Matt C. Abbott
February 8, 2007
Bishop Gumbleton: gays "make love more humanely"
By Matt C. Abbott

Not surprisingly, I've received a few e-mails taking me to task for my previous column regarding Bishop Thomas Gumbleton. In that column, I quoted Catholic journalist Jay McNally.

McNally has more to say on the subject:

    Gumbleton is being hailed as some sort of hero for his supposed outspokenness regarding priestly sex scandals. I disagree. He has little credibility on this issue because, I believe, he was a participant in the obstruction of justice regarding pedophile priests about whom he surely had personal knowledge of their criminal behavior, and has yet to acknowledge any of it.

    A few questions:

    1) Can Bishop Gumbleton list any instances in which he went to the police to report this abuse? Let's see it.

    2) Has Bishop Gumbleton acknowledged his personal involvement in the cover-up of many priests we now know were sexual predators? Surely he had some dealings with the notorious pedophile Father Shirilla in the 1970s, when complaints were made to the chancery from victims. Gumbleton was running the archdiocese under Cardinal Dearden at that time. What was Gumbleton's role in the Shirilla episodes? How many times did he personally approve Shirilla being sent back into parishes and to teach at the seminary?

    3) Has Bishop Gumbleton ever provided testimony about his role in the cover-up? Has he ever explained exactly what the archdiocese did to prevent offending priests from being removed from ministry, and to keep them out of jail? Has he told us which of his peers are untrustworthy? I'd like to see it, if he did.

    Bishop Gumbleton has hardly come clean on his involvement.

    Back in 1993, I was told by the investigative reporter from the Detroit News who broke the story of Shirilla's misdeeds that one of his victims committed suicide. I often think of that young man when I see bishops pretend they were ever-so-innocent about what they were involved in, as they dodge and weave when asked simple questions about their own involvement in the situation.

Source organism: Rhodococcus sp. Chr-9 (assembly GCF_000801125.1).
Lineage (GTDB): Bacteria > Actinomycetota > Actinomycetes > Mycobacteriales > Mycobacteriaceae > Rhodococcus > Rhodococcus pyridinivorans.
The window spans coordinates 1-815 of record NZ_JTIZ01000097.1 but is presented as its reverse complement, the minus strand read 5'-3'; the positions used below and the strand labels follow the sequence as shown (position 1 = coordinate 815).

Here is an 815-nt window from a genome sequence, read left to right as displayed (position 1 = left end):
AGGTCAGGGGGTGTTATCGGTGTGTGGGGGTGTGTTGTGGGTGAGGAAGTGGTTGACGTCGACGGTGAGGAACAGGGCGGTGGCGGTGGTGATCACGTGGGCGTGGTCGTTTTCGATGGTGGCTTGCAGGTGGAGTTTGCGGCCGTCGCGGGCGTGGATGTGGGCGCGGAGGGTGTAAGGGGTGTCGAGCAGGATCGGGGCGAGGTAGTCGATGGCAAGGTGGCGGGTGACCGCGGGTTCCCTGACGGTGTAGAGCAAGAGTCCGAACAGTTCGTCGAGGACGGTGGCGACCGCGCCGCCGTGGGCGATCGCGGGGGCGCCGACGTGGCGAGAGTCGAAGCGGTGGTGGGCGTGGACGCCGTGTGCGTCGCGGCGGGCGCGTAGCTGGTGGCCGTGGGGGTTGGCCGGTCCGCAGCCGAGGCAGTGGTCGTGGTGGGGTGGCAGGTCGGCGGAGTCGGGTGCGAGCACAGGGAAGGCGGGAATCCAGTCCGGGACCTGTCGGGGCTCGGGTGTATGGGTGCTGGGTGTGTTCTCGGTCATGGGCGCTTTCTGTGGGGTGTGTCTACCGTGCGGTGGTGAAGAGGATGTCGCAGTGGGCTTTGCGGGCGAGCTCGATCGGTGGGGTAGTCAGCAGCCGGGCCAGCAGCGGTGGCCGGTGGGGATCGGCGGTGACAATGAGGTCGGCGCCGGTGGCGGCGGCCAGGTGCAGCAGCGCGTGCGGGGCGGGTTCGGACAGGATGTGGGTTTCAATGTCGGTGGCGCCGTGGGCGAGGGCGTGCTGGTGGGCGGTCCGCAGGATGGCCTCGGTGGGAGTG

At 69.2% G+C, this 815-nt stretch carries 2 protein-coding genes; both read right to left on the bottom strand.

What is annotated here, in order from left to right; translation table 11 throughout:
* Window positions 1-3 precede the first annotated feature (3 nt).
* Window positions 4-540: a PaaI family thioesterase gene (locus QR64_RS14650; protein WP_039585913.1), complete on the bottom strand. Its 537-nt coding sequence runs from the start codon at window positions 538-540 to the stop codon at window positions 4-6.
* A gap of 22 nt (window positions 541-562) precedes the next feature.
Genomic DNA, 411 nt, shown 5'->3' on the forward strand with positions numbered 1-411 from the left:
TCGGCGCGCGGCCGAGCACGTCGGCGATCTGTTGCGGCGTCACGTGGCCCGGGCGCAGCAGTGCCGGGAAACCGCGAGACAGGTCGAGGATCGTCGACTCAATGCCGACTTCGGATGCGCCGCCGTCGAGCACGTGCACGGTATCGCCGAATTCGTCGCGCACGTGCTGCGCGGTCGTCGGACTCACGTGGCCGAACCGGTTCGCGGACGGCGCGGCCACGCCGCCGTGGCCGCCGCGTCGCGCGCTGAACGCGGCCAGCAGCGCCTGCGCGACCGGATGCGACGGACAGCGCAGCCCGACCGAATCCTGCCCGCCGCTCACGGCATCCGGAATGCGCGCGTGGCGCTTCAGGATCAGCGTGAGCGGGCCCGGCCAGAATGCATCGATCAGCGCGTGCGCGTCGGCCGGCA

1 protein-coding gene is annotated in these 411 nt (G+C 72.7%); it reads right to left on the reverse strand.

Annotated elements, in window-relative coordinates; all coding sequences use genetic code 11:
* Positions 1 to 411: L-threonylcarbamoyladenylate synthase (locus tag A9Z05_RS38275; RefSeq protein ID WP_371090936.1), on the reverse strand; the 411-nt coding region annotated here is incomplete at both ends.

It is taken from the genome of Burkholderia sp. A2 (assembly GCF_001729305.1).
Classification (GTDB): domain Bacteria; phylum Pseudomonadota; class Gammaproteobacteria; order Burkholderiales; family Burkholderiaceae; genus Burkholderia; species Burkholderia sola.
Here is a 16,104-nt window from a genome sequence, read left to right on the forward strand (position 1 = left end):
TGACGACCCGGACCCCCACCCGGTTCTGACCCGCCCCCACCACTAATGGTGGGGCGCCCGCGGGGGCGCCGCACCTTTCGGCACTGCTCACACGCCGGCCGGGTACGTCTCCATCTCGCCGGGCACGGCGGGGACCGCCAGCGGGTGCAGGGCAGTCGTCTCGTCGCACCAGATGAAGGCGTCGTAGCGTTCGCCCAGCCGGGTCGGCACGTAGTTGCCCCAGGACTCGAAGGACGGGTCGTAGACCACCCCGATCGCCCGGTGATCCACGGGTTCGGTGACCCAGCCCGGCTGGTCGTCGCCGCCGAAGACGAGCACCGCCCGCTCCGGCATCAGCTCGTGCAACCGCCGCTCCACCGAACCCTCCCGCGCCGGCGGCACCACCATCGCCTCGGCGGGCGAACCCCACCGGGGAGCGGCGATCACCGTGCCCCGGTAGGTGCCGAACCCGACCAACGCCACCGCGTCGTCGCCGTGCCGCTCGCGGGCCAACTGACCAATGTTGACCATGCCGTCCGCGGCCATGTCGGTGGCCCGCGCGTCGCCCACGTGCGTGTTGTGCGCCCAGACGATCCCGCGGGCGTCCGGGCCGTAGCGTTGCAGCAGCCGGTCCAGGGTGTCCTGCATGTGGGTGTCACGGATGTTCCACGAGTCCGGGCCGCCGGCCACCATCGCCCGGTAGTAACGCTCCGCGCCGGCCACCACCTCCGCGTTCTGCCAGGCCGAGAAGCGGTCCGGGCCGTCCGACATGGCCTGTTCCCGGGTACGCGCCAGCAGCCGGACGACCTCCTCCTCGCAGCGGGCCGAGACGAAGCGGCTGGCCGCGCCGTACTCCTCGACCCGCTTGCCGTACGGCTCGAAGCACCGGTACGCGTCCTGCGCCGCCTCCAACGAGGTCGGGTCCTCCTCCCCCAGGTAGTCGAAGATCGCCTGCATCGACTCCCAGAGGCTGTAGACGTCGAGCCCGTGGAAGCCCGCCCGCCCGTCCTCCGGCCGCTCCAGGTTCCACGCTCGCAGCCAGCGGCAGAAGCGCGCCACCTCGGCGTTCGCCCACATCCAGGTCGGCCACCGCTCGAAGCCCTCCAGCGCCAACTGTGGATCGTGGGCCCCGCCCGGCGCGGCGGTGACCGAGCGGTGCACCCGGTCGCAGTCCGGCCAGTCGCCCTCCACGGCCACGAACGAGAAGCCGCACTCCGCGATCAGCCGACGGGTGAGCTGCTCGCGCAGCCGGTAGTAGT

I spent virtually my whole life in the Archdiocese of Detroit and have often wondered why Gumbleton has taken contradictory positions.

    Back in the 1960s and '70s, for example, he was a major leader in trying to shut down all Catholic schools, especially in the City of Detroit. Cardinal Dearden called them 'bastions of racism,' and Gumbleton actually said there should not be Catholic schools because they create a ghetto mentality. Yet, only a few months ago, Gumbleton was protesting the closing of Catholic schools in Detroit and urging people to picket and write letters to the chancery.

    I don't think he has ever explained why he changed his mind. Such an explanation would, at least to me, require some kind of intellectual honesty in admitting he was dead wrong when he was in power, and offer an apology to the hundreds or even thousands of Catholic families he damaged by forcing the closing of the schools.

    Nowadays, he joins groups like Call to Action and Voice of the Faithful and adds his name to those protesting the way chanceries are run. He claims to want 'collaboration' and 'dialogue,' but back in the 1970s and '80s (which often seems like yesterday to me), he wielded his authority ruthlessly. I have spoken to many priests who bitterly complained that he was the worst kind of ideologue as an administrator, and 'punished' conservatives by assigning them to undesirable parishes.